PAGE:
Of the Christian respondents in the ComRes survey, 32 per cent were over 65 and just six per cent were under 24. Fifty-six per cent classified themselves as Anglican, once again, a higher percentage than the BSA finding. Almost two-thirds of the Christians said that they had become a Christian aged 0-4. Just 14 per cent agreed when asked whether they were an “active Christian”; 28 per cent agreed with the definition: “follower of Jesus”.

Asked about how often they read or listened to the Bible, 55 per cent of Christians answered “never”; 14 per cent said at least once a month. Twenty-nine per cent said that they never prayed; 40 per cent at least once a month; 18 per cent daily.

Read it all.

Posted in Church of England (CoE), England / UK, Parish Ministry, Religion & Culture, Sociology

(Christian Today) Should the Church panic at the latest statistics on religious affiliation? Why Bishop Stephen Cotrell says ‘no’

The survey conducted by the National Centre for Social Research showed that 53 per cent of adults have no religious belief. It also revealed there was a decline in the number of people who identified as Anglican. Out of the 2,942 adults asked, 15 per cent said they were Anglican.

Responding to the figure that 71 per cent of 18-25 year olds have no religious affiliation, Bishop Cottrell said young people are more comfortable describing themselves as spiritual rather than religious, but this often means an openness to the possibility of God ‘and often a deep attraction to the person of Christ’.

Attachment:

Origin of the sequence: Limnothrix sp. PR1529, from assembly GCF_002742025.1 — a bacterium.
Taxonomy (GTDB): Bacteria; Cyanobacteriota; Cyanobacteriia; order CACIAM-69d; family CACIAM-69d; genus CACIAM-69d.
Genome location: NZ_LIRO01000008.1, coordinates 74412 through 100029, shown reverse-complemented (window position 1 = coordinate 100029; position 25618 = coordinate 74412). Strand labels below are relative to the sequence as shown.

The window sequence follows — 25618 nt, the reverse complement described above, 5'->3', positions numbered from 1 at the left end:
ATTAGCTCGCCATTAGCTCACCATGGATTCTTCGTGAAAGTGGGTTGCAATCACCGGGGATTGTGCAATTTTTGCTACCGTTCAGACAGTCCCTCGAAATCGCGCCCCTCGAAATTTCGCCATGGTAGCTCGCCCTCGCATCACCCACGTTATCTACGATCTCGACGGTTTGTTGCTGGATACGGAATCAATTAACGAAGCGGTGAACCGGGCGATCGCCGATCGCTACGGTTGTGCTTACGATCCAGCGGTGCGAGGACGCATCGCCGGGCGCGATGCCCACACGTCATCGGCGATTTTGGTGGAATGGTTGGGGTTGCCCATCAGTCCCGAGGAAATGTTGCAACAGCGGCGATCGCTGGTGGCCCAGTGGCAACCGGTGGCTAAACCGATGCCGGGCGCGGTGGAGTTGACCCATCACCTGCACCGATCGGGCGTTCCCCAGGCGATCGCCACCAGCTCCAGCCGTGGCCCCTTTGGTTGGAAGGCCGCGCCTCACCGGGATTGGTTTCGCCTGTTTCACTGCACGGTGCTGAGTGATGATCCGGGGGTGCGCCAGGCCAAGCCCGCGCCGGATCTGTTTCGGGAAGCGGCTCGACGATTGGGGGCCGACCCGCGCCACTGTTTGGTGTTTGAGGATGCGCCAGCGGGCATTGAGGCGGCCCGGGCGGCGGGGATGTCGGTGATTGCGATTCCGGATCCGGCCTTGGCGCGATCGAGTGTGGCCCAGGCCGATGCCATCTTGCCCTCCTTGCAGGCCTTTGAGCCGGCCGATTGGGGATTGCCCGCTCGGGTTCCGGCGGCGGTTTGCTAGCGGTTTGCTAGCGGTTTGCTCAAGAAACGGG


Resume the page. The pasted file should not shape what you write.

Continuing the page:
He admitted it is impossible for any Christian or any Christian leader to look at the figures ‘without a certain amount of despondency’.

But it was not something to panic about and Britain had not suddenly become ‘a nation of atheists’.

He said: ‘It awakens us yet again to the great missionary challenge we face.’

Read it all.

Posted in Church of England (CoE), CoE Bishops, England / UK, History, Religion & Culture, Sociology

(Guardian) Giles Fraser–The disestablishment of the church is now necessary and inevitable

I always used to think that no political party would be prepared to give disestablishment the time and effort that it would require. But Prime Minister Corbyn might just be the man to do it. And far from being a fusty move for constitutional committees, disestablishment could be framed as an attempt to rationally redesign a Britain fit for a global role beyond the EU. After all, who needs Christian morality in the age of human rights?

Don’t get me wrong. I do not warm to the state of affairs that I have just described. Indeed, I feel profoundly alienated from such a country. It is just that I think something like this is unavoidable and that the established church has to get ahead of the situation by transforming itself, rather than play a continuous rearguard action against the inevitable.

But there is opportunity here for the church, as well as loss. What we give up is our traditional role as courtiers. Good, I say. The banners of the New Model Army would proudly proclaim that there is no king but Jesus. And to say that Jesus is the supreme authority is to say that no one else can be – not the Romans, not the pope, not the House of Stuart or the House of Windsor. The Church of England was specifically designed to soften that thought, to make it less dangerous. Christians were to be housetrained. We were to give up all our revolutionary talk of bringing God’s kingdom to earth and settle instead for a warm vicarage and being nice to our parishioners. That settlement is about to be ripped up.